William Telford

Senior Associate Scientist, Experimental Transplantation and Immunology Branch

William Telford, Ph.D. has more than 20 years experience in flow cytometry. He is extensively involved in both national and international cytometry education programs, including the National Flow Cytometry Resource Flow Cytometry Workshops (as a sustaining faculty member) and the International Society for Advancement of Cytometry, where he has taught numerous courses, tutorials and workshops over the last 10 years. He maintains a small independent research and development program in the Facility aimed at both hardware and wetware development, particularly in the area of novel laser technology, and has published extensively in this area.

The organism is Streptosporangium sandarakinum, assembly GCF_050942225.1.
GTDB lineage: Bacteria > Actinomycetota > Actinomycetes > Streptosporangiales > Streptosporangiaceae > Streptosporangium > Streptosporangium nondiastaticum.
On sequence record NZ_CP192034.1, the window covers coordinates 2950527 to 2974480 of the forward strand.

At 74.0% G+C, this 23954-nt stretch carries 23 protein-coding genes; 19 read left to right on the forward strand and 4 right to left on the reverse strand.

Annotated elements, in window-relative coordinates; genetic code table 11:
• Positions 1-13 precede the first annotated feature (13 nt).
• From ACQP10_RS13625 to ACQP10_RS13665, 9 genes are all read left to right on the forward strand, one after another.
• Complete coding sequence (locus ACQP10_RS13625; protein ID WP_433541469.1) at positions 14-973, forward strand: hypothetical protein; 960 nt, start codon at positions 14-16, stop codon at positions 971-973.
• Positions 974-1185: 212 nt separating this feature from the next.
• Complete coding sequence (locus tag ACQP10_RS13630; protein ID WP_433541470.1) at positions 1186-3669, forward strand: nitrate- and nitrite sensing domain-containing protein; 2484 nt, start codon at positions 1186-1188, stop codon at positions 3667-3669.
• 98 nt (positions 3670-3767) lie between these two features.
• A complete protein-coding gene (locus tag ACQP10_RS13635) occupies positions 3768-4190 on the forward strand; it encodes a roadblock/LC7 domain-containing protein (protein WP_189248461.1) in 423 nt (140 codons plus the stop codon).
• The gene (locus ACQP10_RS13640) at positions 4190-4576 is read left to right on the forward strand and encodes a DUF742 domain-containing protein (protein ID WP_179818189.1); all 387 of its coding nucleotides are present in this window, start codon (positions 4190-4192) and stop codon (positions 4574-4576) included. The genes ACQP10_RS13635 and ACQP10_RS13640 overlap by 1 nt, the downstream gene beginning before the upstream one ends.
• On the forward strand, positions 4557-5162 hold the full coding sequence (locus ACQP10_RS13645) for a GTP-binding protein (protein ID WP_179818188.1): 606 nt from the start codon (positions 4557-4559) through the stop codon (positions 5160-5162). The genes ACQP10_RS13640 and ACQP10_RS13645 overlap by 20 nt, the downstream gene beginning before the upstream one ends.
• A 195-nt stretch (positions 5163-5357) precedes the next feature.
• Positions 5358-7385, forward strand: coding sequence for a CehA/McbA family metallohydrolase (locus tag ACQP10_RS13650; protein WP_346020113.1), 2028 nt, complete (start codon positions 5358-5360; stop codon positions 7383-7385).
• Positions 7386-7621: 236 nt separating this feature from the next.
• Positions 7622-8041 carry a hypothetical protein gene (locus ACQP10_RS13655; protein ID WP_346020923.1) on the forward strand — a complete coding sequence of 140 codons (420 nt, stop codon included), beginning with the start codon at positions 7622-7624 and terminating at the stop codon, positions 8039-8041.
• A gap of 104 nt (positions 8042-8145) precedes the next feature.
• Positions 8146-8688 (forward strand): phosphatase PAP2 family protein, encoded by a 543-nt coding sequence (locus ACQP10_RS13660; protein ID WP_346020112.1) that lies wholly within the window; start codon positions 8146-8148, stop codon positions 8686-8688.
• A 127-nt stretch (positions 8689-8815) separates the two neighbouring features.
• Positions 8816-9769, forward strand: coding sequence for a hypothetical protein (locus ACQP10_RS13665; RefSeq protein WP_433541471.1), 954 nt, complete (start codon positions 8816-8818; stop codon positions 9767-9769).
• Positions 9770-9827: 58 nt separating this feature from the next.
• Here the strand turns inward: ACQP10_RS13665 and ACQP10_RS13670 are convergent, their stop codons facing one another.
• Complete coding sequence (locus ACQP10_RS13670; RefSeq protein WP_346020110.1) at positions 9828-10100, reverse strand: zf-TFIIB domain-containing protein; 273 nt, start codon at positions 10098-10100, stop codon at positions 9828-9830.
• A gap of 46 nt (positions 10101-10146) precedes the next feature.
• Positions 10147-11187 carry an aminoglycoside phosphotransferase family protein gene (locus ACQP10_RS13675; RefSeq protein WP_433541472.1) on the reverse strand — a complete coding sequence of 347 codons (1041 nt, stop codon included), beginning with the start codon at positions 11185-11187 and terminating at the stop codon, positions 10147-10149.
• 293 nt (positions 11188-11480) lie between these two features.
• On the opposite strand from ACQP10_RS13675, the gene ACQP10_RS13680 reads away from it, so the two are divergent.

FIGURE 1. A schematic shows the operation of a basic flow cytometer. Cells are introduced into a laser beam in a liquid stream by hydrodynamic focusing, either with a nozzle or enclosed quartz flow cell. Signal collection optics collect excited fluorescence signals, which are steered to PMTs using dichroic mirrors and narrow bandpass filters. Modern instruments can utilize fiber optics for both laser delivery and signal collection.
Lasers & Sources

Lasers for the Biosciences: Novel ultraviolet 320 nm laser source enhances flow cytometry

Sept. 13, 2017
A 320 nm laser makes high-dimensional flow cytometry easier and more economical.